Pediatric Imperforate Hymen Workup

Updated: Jun 23, 2020
  • Author: Amulya K Saxena, MD, PhD, DSc, FRCS(Glasg); Chief Editor: Andrea L Zuckerman, MD  more...
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Approach Considerations

Careful physical examination combined with imaging is usually sufficient to establish the diagnosis of imperforate hymen. In certain circumstances related to the child's age and maturity, examination may have to be deferred until it can be performed with the patient under anesthesia.

Laboratory studies are not necessary in the evaluation and treatment of imperforate hymen. Tumor markers CA-125 and CA-19-9 are elevated in imperforate hymen; although these markers suggest the presence of a benign condition, they are not necessary for diagnosis. [19]

The diagnosis should not be confirmed by aspirating secretions beyond the obstruction, because this procedure may result in iatrogenic pyocolpos. Instead, the diagnosis should be confirmed by performing noninvasive imaging studies (eg, ultrasonography [US] or magnetic resonance imaging [MRI]) to determine the extent of the vaginal outflow obstruction and to diagnose other associated anomalies.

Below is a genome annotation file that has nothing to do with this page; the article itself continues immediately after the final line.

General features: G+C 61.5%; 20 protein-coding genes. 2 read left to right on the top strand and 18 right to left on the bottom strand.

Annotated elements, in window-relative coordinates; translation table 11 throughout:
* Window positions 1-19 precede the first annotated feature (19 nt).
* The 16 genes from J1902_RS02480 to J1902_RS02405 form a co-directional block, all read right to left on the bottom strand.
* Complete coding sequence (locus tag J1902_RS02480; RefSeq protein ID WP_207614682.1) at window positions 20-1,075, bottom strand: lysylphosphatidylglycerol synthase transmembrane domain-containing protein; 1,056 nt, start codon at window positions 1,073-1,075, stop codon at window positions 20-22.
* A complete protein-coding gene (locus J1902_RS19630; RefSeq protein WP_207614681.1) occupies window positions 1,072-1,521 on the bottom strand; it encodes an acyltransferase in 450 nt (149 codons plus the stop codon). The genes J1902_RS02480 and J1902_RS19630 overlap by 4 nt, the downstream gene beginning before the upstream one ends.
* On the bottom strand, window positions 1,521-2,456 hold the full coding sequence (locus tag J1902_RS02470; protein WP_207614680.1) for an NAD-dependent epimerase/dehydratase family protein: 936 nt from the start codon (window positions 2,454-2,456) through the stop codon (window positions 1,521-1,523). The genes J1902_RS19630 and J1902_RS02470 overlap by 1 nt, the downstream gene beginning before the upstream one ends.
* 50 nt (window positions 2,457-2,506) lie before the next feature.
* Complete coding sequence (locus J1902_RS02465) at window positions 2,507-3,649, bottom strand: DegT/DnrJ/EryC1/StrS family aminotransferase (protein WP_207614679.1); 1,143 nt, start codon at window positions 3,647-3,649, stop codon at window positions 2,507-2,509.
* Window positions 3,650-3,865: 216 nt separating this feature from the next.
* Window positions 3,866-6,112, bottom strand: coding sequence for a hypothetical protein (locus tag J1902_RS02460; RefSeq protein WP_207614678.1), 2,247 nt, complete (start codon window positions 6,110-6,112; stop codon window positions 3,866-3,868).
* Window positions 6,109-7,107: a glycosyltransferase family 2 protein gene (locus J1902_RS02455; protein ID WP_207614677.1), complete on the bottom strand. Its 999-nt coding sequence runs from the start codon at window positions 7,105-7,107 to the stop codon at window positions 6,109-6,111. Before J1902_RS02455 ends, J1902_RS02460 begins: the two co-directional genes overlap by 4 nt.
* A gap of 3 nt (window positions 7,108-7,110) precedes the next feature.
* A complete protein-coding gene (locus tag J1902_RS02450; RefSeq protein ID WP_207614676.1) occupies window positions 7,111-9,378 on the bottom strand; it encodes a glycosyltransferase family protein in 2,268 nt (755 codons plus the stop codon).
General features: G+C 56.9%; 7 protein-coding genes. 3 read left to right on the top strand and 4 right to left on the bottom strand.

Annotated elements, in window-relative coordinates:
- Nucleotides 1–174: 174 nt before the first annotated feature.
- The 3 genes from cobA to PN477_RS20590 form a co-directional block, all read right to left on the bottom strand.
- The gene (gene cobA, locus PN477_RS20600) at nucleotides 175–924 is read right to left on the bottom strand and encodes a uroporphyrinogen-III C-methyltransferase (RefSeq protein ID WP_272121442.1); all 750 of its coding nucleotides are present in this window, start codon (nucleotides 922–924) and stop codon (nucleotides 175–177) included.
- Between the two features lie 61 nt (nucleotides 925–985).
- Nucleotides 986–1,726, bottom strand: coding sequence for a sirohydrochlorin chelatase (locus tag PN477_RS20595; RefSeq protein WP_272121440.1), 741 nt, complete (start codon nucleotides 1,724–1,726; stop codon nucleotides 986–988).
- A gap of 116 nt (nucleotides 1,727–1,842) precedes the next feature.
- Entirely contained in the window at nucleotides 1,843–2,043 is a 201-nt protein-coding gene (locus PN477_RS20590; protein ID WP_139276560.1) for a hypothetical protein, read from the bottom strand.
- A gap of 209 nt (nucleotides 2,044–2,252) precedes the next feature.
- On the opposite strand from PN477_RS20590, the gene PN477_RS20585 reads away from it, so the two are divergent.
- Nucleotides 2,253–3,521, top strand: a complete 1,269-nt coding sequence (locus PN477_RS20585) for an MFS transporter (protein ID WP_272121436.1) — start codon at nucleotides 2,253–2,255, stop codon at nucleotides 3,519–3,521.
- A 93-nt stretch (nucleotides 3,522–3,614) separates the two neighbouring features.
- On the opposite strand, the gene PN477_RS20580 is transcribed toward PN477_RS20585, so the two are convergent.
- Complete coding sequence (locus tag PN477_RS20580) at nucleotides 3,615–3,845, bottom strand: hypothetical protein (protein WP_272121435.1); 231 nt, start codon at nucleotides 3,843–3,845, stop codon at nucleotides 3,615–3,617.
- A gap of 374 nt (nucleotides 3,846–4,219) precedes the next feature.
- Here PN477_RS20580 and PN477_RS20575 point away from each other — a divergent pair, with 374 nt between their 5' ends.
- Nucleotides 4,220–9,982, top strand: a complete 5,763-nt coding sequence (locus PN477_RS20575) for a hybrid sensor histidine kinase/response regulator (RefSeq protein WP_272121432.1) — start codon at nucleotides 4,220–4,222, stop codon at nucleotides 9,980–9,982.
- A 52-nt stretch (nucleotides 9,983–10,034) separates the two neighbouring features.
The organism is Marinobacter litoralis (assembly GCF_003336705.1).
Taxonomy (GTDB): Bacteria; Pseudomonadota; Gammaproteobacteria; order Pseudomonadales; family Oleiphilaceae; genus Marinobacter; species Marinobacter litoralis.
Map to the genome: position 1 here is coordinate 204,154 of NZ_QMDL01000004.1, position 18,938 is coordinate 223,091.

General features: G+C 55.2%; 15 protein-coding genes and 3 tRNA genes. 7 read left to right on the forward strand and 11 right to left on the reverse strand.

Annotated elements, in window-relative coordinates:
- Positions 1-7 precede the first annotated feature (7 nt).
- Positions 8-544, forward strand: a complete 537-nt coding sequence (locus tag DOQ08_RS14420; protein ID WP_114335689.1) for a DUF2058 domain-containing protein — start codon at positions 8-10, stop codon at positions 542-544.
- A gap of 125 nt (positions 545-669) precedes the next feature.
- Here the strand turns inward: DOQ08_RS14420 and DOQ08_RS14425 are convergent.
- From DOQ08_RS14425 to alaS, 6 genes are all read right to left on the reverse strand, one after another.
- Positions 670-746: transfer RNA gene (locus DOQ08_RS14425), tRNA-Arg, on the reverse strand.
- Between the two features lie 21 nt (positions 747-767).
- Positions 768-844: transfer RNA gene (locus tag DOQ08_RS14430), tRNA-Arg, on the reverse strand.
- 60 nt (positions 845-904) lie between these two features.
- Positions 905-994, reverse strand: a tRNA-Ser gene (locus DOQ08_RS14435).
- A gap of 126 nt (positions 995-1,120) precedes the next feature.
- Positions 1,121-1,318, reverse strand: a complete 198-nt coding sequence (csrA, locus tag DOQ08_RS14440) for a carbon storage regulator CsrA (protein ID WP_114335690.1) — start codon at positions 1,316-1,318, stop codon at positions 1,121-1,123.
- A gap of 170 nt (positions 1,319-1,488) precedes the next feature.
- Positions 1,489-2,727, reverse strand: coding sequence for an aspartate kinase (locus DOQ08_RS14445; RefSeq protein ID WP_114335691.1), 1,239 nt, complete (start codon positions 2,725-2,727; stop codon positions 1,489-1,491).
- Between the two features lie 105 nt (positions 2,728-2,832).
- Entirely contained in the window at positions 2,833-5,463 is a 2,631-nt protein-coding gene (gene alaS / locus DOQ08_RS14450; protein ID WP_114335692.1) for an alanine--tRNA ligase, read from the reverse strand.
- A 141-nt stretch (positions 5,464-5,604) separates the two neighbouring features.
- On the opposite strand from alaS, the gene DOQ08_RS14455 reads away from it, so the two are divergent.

Imaging Studies

Abdominal and pelvic US and MRI are the cornerstones of imaging for uterovaginal anomalies. US provides a reliable means for rapidly diagnosing hematocolpos or hematometrocolpos (see the images below). [20, 21]  If a complex anomaly is suspected, MRI is necessary. In addition, transrectal US may help in delineating complex anatomy. MRI and US also aid in excluding associated congenital anomalies of the urinary tract. Although rare, combined anomalies (ie, imperforate hymen and a transverse vaginal septum) can occur. [22]

Sagittal sonogram in an adolescent with imperforat Sagittal sonogram in an adolescent with imperforate hymen shows a distended vagina and uterus.
Transverse sonogram in an adolescent with imperfor Transverse sonogram in an adolescent with imperforate hymen shows a distended vagina immediately posterior to the bladder.

Other Tests

Invasive examination is typically unnecessary for diagnosis. However, sedation or general anesthesia may considerably aid in the examination of anxious patients, especially young children. In the optimal situation, the use of anesthesia should be delayed until noninvasive studies are completed and until a surgeon is prepared to proceed with definitive therapy.

Laparoscopy has been recommended in some cases to evacuate pelvic and intra-abdominal endometrial material generated because of retrograde menstruation. This procedure is speculated to reduce the potential for secondary endometriosis. However, most cases of endometriosis regress spontaneously after resection of the obstructing membrane. Most cases do not require concurrent laparoscopy.